Over the past two years, Ygrene and other
The suit, filed in the
It seeks damages for the plaintiffs and prominent disclosure of risks the suit asserts are inadequately disclosed to borrowers, including that their loans are recorded as liens against their properties and that in nearly all cases must be repaid in full before a lender will approve a new loan on the home.
Ygrene, through its public relations agency, issued a statement saying that it acknowledges the seriousness of the allegations but vowed to "vigorously defend ourselves as the suit lacks merit.
"Complete transparency and a commitment to consumer disclosure, protection, and education are of utmost importance to Ygrene," the response states. "In partnership with more than 350 state and local governments, we hold ourselves to the highest ethical standards."
The suit states that Ygrene incorrectly markets its loans as transferable with the house, and in marketing materials "goes so far as to say, 'It's as if your house is borrowing the money.'"
Not only will almost all consumers be required to pay off their loans, some will be required to pay a 5 percent prepayment penalty while others will be charged a "pre-payment waiver fee" at closing to avoid the penalty, the suit charges.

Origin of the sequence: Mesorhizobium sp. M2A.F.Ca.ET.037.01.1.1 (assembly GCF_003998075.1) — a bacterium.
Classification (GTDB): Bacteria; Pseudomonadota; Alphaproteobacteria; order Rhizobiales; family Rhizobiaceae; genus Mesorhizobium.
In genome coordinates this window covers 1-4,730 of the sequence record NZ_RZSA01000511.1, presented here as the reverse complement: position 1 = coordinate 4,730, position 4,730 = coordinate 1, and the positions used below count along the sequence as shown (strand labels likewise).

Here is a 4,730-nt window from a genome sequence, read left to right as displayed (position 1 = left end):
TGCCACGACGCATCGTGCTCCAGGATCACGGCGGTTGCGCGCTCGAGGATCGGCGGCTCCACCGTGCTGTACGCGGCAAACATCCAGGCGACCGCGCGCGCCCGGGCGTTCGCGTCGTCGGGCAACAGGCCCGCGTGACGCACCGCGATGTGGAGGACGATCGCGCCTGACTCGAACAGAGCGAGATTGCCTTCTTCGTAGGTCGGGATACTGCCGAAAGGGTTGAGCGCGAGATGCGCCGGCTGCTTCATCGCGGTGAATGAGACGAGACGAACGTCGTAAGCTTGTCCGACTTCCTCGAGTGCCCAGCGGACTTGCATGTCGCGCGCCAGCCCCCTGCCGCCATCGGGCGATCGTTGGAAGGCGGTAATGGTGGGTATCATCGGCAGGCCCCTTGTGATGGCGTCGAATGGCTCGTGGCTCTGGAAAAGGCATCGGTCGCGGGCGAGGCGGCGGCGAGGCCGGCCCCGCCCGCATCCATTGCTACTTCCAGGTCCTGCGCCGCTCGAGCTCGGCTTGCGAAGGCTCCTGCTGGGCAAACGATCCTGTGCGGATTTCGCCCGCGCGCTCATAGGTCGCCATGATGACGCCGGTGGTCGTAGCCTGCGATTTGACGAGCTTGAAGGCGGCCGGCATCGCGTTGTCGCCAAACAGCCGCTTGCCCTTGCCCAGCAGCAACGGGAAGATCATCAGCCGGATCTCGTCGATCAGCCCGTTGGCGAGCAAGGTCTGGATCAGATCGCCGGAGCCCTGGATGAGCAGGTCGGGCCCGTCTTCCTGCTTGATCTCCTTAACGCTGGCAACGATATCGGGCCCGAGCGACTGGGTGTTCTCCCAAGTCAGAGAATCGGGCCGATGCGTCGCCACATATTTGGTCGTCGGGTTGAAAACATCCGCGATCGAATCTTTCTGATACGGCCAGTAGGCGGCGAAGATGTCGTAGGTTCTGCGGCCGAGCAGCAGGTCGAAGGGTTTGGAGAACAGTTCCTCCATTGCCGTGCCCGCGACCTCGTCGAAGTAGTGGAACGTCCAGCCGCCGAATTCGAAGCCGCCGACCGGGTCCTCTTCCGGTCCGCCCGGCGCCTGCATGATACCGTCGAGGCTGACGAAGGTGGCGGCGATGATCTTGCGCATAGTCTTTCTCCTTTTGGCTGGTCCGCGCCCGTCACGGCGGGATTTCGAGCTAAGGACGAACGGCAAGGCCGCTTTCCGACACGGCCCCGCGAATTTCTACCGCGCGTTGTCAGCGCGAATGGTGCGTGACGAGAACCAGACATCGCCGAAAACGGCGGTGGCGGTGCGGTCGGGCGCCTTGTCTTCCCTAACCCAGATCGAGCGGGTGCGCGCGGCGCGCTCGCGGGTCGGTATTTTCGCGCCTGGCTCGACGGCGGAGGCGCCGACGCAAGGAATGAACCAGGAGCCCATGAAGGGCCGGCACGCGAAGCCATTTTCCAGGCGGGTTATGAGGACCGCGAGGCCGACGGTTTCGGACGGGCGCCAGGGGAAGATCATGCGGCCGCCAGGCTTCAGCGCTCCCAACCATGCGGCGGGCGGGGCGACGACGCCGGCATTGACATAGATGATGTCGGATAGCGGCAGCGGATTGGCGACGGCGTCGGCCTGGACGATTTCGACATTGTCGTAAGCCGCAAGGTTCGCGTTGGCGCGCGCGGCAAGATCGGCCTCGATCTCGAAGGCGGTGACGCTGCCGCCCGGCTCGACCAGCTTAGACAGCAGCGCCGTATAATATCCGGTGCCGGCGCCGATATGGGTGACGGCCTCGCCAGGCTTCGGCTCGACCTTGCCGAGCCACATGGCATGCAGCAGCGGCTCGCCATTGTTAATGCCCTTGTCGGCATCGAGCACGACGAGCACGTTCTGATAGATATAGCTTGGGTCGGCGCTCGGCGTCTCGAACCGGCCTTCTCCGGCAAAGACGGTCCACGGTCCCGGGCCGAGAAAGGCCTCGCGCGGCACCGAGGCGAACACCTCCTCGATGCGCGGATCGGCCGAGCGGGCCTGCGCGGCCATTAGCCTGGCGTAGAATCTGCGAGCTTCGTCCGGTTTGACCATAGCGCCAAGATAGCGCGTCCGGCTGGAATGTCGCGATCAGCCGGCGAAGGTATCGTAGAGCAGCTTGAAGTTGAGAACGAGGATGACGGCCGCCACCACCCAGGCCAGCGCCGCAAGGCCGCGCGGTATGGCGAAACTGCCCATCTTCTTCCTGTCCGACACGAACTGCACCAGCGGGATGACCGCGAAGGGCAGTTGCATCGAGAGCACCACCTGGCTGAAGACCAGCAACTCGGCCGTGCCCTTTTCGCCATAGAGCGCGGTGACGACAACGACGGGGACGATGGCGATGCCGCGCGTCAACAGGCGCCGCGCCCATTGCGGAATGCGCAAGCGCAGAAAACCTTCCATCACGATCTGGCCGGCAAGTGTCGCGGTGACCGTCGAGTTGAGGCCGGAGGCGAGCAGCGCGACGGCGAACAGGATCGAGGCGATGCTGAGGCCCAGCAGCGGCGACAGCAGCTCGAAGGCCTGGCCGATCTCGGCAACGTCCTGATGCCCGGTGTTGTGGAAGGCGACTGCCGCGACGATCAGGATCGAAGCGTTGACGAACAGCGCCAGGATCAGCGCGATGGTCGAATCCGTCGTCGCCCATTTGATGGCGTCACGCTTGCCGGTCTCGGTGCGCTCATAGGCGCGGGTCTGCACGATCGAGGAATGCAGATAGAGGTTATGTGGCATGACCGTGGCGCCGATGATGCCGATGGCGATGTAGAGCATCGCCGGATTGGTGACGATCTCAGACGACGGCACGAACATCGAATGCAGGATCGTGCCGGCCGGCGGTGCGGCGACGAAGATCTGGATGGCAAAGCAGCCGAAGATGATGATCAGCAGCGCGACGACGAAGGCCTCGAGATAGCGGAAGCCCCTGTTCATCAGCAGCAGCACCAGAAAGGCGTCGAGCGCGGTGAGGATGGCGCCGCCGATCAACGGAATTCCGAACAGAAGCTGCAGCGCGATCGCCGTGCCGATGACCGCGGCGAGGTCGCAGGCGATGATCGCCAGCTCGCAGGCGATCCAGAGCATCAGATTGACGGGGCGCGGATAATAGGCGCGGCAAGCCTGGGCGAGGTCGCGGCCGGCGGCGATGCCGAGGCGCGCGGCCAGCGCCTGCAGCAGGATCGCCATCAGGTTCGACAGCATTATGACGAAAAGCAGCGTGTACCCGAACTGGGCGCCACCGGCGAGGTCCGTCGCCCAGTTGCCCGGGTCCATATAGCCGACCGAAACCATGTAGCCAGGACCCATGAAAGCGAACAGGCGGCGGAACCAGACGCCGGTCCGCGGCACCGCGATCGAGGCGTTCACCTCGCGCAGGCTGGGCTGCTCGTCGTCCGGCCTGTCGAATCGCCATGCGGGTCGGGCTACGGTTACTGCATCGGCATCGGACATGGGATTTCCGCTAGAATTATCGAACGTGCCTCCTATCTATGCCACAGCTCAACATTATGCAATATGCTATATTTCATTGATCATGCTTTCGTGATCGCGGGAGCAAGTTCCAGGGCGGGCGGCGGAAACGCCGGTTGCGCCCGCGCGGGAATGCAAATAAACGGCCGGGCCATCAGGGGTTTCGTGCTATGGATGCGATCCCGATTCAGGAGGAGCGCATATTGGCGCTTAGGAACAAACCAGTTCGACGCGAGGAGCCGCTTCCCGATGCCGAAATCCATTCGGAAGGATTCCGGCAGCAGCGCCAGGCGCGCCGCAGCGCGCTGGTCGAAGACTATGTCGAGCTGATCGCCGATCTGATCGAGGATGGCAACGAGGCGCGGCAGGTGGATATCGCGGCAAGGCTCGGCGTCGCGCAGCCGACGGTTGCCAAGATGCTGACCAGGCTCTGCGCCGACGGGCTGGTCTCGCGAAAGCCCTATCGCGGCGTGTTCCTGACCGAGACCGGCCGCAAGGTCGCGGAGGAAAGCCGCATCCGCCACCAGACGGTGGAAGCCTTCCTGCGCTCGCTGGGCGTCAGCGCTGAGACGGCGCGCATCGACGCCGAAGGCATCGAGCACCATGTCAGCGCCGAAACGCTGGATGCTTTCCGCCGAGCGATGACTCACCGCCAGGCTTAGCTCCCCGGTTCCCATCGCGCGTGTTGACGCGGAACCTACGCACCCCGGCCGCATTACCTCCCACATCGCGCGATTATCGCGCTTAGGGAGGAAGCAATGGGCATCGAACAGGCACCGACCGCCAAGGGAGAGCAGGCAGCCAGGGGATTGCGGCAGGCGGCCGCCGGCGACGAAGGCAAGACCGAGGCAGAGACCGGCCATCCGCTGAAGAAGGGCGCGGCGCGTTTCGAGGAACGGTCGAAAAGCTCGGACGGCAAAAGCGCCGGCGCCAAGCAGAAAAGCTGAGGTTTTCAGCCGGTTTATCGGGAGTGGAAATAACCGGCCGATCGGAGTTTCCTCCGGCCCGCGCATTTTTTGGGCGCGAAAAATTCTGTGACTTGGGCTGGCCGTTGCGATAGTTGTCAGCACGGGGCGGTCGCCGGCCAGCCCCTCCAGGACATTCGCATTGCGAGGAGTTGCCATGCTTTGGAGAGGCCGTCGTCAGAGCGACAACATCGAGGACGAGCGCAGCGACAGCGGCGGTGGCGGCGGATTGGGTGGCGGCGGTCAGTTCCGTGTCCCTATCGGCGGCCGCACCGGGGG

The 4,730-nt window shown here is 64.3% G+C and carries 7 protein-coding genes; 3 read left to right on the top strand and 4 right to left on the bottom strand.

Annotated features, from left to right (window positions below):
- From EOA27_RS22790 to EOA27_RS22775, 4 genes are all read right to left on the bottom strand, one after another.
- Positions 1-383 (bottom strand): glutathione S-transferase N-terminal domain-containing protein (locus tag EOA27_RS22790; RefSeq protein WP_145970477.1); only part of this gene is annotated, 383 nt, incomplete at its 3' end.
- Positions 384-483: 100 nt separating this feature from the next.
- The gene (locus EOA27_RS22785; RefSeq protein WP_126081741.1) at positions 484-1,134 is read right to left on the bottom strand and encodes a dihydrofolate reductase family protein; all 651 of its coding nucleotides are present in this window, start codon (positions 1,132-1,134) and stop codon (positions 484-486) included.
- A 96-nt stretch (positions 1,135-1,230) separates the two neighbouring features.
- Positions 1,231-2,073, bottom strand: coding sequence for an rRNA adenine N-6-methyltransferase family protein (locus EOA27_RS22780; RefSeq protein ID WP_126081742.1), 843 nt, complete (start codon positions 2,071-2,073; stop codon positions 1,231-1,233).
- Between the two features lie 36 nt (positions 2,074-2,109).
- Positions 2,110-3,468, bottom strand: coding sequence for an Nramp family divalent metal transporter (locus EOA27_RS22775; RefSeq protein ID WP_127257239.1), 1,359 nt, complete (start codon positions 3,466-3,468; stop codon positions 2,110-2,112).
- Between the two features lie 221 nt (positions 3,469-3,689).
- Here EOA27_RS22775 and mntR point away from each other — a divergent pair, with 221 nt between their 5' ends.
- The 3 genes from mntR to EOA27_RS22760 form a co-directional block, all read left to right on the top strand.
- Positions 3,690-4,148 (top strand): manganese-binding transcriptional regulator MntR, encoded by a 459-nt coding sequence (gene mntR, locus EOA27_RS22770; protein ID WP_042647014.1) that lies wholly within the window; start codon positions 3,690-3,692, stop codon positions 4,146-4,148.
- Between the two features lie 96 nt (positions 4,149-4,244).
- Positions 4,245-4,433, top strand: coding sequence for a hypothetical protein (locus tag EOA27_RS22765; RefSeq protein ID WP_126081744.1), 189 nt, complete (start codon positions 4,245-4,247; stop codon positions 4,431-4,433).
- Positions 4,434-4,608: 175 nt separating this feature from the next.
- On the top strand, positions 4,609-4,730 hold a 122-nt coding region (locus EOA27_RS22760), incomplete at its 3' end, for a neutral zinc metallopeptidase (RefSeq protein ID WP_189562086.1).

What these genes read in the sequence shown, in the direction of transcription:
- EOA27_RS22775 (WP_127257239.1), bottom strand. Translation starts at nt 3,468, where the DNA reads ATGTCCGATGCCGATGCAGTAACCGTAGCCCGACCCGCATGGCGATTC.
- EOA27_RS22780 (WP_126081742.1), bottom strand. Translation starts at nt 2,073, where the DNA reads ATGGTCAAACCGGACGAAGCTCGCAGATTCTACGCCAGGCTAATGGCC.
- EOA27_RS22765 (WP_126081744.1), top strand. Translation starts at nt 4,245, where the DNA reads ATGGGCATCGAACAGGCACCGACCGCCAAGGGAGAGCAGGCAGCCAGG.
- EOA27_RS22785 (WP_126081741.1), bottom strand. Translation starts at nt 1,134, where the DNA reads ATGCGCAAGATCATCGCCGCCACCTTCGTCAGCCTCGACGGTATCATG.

Prepayment will be necessary, the suit says, because conventional lenders refuse to provide loans on properties encumbered by Ygrene's
Fannie, Freddie and other banks regulated by the FHFA backed nearly 60 percent of mortgages in 2013, according to a Reuters report.
Another federal lender, the
Four initial plaintiffs in the case include a
The other plaintiffs are a
The Smiths heard about the program — and that they could get their windows replaced with no money down — from a contractor who was repairing their roof, the suit states.
They ultimately found a window replacement contractor and agreed to finance
Disclosures in two documents signed by the couple were misleading because they state the "FHFA appears to have instructed [
The suit states the statement "is at pains to downplay the possibility that the
The suit also asserts that
The company charges
With fees, a 20-year term and a 7.11 percent interest rate, the Smiths will end up paying
Hiraldo said he found the Smiths after contacting fewer than 50 consumers listed with
In a column posted Monday on the website Florida Politics,
But a November news release by the
State and national political leaders are calling for expanded consumer protections.
A state law enacted in
A release by Cotton called residential
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